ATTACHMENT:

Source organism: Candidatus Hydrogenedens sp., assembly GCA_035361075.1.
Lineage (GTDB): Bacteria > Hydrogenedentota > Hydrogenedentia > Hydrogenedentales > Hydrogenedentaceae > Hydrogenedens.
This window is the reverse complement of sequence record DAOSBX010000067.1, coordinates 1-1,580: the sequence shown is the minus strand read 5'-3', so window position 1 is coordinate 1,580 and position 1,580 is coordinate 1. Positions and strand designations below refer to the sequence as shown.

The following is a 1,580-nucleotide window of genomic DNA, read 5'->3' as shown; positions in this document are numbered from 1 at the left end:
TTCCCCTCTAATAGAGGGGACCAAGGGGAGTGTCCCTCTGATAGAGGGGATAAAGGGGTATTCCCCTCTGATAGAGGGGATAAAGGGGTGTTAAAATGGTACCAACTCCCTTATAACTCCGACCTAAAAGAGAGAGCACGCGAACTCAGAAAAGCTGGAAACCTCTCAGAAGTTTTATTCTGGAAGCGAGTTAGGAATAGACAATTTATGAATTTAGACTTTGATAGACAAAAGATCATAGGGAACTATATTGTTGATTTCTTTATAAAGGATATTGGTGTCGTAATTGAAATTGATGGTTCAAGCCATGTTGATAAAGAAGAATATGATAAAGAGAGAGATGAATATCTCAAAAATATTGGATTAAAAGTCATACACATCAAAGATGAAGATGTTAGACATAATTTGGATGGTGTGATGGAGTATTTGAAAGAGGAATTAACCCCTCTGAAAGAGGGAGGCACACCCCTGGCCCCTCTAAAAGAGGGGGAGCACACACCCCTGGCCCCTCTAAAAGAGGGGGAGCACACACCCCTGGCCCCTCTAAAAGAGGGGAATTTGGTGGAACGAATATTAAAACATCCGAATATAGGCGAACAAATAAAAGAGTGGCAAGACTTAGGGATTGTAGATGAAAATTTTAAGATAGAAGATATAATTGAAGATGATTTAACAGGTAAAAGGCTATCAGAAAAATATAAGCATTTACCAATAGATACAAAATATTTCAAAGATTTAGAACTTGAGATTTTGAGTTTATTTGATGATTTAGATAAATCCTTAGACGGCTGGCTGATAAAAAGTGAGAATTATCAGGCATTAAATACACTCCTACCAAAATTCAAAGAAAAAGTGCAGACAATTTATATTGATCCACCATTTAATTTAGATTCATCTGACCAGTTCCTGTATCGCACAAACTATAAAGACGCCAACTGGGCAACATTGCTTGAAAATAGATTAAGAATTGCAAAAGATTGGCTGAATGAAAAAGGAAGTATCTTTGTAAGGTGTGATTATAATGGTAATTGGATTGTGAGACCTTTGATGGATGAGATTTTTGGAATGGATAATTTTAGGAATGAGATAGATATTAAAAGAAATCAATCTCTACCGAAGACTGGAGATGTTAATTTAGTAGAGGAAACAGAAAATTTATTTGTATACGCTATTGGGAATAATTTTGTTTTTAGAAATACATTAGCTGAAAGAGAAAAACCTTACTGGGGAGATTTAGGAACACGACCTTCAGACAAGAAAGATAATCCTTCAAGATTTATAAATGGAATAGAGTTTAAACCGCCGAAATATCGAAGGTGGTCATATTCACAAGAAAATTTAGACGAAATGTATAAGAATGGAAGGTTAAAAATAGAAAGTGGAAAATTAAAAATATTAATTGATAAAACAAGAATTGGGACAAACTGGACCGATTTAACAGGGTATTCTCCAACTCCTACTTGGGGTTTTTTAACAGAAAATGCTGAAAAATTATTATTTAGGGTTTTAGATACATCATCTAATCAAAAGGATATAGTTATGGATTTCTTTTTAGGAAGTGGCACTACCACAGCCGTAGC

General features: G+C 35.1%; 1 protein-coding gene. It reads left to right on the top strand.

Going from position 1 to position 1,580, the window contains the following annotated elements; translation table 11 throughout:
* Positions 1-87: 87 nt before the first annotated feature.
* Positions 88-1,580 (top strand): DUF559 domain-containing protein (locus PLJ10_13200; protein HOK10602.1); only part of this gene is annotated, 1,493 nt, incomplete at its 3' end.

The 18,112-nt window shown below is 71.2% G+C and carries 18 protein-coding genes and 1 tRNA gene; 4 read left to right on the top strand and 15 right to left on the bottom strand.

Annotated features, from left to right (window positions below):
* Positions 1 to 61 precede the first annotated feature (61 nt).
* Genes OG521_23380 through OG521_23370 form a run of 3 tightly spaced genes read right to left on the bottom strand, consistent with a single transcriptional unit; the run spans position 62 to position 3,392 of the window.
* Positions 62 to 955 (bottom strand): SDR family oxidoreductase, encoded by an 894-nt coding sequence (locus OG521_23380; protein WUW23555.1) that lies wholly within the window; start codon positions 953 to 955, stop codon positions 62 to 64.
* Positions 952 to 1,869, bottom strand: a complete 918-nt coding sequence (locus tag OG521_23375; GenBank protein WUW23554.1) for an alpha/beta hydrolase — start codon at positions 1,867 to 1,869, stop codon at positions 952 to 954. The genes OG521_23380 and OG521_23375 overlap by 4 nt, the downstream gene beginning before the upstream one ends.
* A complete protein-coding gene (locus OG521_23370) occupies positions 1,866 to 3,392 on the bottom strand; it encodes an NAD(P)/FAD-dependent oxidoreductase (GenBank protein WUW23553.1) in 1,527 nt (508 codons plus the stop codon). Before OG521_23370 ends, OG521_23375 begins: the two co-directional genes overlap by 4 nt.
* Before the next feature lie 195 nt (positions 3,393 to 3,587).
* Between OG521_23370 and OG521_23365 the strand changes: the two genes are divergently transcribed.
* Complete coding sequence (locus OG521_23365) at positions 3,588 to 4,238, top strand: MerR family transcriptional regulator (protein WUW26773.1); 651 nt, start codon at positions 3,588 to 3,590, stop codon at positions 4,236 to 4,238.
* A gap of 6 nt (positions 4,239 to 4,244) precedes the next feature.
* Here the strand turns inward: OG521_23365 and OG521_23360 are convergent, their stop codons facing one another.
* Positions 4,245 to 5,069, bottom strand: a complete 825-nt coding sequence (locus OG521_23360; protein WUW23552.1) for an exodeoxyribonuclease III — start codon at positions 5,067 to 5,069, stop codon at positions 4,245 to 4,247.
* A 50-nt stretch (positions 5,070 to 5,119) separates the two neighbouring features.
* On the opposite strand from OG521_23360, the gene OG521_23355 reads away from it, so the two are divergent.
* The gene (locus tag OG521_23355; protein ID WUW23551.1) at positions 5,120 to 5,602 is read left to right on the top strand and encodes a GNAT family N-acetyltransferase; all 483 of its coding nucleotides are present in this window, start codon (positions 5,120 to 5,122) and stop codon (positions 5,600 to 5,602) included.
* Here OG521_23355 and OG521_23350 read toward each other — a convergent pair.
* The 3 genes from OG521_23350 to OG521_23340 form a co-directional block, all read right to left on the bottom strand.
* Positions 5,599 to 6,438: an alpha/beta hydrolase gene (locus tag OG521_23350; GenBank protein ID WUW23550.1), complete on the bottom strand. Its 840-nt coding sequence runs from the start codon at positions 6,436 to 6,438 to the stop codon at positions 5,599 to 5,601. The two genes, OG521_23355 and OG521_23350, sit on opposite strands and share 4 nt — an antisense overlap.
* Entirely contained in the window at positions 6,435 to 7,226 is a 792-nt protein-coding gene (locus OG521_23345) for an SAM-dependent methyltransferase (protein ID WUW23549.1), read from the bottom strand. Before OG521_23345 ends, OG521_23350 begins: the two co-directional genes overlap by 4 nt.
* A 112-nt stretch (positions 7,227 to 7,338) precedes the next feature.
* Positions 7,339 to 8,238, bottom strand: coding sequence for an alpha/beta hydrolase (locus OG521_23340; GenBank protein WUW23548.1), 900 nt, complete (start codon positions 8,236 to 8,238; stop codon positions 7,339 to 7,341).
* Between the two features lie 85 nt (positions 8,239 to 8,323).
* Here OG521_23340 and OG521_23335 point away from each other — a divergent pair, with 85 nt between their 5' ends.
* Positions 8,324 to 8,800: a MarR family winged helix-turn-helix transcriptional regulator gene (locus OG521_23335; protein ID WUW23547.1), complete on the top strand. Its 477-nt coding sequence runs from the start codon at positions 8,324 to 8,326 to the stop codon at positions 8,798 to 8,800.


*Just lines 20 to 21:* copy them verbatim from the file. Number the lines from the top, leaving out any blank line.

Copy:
* A gap of 6 nt (positions 4,239 to 4,244) precedes the next feature.
* Here the strand turns inward: OG521_23365 and OG521_23360 are convergent, their stop codons facing one another.